Asset not in trust after death… let’s Heggstad it!

Calls are coming in almost daily from people who are administering their parent’s, or other loved one’s, trust after death.  The calls are sounding similar… “my dad died and his stocks were not in the trust” or “my mom died, she had re-fi’d her house but never put it back in the trust.”  I get countless others just like this; calls, emails, and in-office meetings.

As an estate planner I try hard to help my clients get all their assets into their trusts but, of course, stuff is often omitted after death.  People forget about things, people change title or change assets, people re-fi their house, and (my favorite) people assure me it’s in the trust and I should not spend a dime checking their deed to verify if it’s in the trust.

Sadly the loved ones are faced with finding a way to get the asset into the trust after death and, like most of us, they want to avoid probate! Well, it’s hard to avoid probate if you have real estate or other assets exceeding $100,000, out of the trust, after death. In those cases there will be some type of probate Court action.

I always analyze the documents, and assets, with a Heggstad petition in mind. That’s my first thought, my go-to move, my bread and butter! I have successfully performed dozens of Heggstad petitions throughout California; including but not limited to: Sacramento, Placer, Yolo, El Dorado, Sonoma, Los Angeles, Santa Clara, San Mateo, Solano, Riverside, San Bernardino, San Joaquin and the list goes on and on.  I have actually successfully performed Heggstad petitions in a majority of California counties!

When a Heggstad doesn’t work we have other options but if your documents support a Heggstad it should be your attorney’s first move for sure! Look for written intent to include the assets in the trust. The best intent is an asset clearly identified on a signed schedule of assets attached to the trust. Next best would be something else in the trust clearly identifying the asset specifically.  Then look to non-trust documents that clearly idetify the asset. Lastly, a “general transfer” or other statement of intent.

In the end if you have an asset out of a trust, after death, and your attorney did not mention the word “Heggstad” to you I suggest you ask them why.

If you want me to evaluate your case to see if a California Heggstad petition would work for you let me know!


How simple is a simple trust?

I am preparing some notes for a presentation I am making next week to some CFP students at UC Davis Extension. I have taught the whole 10 week class, in estate planning,  before.  This time I will be a guest lecturer in the tax class for CFP students. I will talking about the taxation of trusts and estates. One chapter I will be lecturing on is entitled “Simple v. Complex Trusts.”  Now most of my clients do not consider these issues at least not by these terms. However, your attorney may discuss it with you or, at least, they will think about it when they set up your trust… or at least they should. Let’s discuss….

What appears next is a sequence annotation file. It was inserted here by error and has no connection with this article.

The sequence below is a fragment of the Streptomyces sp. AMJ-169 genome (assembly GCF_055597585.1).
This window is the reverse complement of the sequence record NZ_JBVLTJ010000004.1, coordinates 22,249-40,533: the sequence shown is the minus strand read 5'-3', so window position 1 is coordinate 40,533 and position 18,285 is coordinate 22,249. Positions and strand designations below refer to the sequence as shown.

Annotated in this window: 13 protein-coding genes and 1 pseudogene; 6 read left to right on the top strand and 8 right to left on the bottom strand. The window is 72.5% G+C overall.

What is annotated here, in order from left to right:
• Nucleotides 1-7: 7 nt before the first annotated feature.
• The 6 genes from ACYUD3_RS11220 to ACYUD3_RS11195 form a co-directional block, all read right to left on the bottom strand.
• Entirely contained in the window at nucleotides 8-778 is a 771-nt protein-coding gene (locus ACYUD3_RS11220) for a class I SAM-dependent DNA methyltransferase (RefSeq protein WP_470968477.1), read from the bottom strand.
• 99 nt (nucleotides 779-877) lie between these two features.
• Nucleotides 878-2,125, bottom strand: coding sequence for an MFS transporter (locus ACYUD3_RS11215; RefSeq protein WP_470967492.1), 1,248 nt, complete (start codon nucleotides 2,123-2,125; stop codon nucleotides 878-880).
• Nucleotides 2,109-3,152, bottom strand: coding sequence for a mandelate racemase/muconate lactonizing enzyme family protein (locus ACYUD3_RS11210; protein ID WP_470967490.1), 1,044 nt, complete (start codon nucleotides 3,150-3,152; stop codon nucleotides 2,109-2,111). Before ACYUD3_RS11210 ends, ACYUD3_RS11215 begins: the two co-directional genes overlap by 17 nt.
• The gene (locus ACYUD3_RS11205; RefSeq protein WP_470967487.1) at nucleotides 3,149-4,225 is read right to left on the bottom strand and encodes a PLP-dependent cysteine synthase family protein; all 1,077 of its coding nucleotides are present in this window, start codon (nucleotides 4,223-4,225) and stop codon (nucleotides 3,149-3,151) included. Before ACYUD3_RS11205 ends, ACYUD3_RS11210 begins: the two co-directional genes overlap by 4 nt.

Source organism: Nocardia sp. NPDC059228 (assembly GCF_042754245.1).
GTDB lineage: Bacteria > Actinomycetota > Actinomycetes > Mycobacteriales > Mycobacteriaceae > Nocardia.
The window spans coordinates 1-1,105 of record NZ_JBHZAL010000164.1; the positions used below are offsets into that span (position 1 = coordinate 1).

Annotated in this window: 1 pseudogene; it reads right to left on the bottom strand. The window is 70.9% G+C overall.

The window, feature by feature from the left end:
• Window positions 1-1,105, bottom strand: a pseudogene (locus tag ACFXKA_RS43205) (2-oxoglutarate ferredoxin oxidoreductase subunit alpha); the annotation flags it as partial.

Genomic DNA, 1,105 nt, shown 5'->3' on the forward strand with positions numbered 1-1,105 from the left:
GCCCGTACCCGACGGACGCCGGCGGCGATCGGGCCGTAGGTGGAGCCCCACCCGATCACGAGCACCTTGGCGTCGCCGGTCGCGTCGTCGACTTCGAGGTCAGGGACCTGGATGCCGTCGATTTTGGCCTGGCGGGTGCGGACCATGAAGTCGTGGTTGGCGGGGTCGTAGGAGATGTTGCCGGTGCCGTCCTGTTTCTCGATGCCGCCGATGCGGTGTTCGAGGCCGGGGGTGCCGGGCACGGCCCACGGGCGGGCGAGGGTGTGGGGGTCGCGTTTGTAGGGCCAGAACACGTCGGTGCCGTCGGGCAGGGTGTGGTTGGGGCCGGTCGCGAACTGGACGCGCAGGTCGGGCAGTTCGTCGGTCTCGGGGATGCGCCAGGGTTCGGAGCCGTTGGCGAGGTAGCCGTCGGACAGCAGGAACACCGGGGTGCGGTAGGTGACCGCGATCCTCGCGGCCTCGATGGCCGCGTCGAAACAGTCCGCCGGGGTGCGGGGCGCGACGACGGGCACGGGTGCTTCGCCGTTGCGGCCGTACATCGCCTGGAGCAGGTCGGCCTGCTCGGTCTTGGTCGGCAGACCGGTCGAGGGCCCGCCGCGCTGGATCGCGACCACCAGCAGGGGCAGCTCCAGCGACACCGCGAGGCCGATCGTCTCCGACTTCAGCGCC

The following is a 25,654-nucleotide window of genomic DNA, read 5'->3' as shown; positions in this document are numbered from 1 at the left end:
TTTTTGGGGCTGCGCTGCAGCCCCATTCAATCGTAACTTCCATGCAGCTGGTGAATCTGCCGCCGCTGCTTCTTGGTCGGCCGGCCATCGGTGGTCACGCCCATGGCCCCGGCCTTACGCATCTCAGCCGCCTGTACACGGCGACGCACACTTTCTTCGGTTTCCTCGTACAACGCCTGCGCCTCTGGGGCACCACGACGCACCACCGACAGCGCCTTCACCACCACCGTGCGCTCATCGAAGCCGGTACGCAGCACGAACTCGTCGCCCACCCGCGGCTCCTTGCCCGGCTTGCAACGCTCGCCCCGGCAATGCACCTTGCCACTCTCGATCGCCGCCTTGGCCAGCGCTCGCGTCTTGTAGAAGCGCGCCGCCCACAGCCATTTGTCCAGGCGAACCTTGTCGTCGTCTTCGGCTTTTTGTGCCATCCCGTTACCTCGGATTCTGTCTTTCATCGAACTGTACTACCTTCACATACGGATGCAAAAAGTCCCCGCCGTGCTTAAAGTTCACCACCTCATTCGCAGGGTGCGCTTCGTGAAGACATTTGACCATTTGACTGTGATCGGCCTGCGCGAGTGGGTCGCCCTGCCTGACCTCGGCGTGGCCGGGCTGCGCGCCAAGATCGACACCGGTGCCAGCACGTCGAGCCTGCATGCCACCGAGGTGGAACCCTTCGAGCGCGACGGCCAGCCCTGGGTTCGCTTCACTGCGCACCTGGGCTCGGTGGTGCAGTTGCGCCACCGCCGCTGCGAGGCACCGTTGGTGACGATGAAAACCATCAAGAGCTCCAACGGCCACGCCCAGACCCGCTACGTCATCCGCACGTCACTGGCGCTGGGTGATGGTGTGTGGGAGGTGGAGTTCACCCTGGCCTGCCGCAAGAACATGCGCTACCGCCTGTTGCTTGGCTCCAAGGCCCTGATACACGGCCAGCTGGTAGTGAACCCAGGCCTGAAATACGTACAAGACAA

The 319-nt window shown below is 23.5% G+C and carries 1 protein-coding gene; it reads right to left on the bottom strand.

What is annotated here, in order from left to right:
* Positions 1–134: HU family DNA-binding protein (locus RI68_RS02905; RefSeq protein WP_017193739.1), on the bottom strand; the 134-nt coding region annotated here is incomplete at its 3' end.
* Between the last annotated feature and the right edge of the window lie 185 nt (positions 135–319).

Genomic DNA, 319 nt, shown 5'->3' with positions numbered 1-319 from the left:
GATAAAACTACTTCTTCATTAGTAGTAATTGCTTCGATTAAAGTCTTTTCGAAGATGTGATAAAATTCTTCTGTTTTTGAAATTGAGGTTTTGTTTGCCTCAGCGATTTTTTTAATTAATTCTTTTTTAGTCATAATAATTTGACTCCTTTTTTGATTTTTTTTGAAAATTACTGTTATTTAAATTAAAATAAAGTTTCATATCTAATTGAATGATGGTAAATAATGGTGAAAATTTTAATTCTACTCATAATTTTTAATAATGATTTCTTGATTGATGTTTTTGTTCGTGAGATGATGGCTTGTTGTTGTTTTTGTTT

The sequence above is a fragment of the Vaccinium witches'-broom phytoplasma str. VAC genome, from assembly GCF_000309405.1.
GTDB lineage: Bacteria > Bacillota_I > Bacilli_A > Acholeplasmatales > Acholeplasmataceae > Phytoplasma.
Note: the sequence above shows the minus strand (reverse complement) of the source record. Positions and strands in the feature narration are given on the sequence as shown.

When you write a trust there are two main ways to handle the distribution of income from the trust. This is typically an issue for after you die and how money should be distributed to your children or other loved ones. The distribution can say that “all income shall be distributed” at least annually or that “all income may be distributed” at least annually.  Wait a minute you say… what’s the difference!?  “May” v. “shall” is the difference.

Yes, it’s really that simple.  The issue of simple v. complex has nothing to do with how many pages your trust is, or how much legalese is used, but rather these simple little words.  In a simple trust all income SHALL be distributed at least annually. By distributing all income the trustee files a 1041 fiduciary income tax return and sends out a K-1. The K-1 will show all income being attributed to the underlying beneficiary and will be reported on their 1040. In a complex trust the trustee has the option to distribute the income and thus the income is taxed within the trust at the trust tax rates.  These rates are higher than the individual income tax rates.

If the income tax rates are higher why would anybody do a complex trust? There are many reasons but most notably it provides better asset protection. If the trustee is required to distribute the income there is no asset protection for those distributions and thus the trustee could be required to distribute them to your creditors.  On the other hand, if the trustee has the option of distributing the income that means she has the option to NOT distribute the money and thus opt to NOT pay a creditor that is hounding you. There may be other reasons but to me this is the most significant.

Yes, it’s that simple!

Send me an email or call me with any questions, be it simple or complex!


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10.0John Bernard Palley
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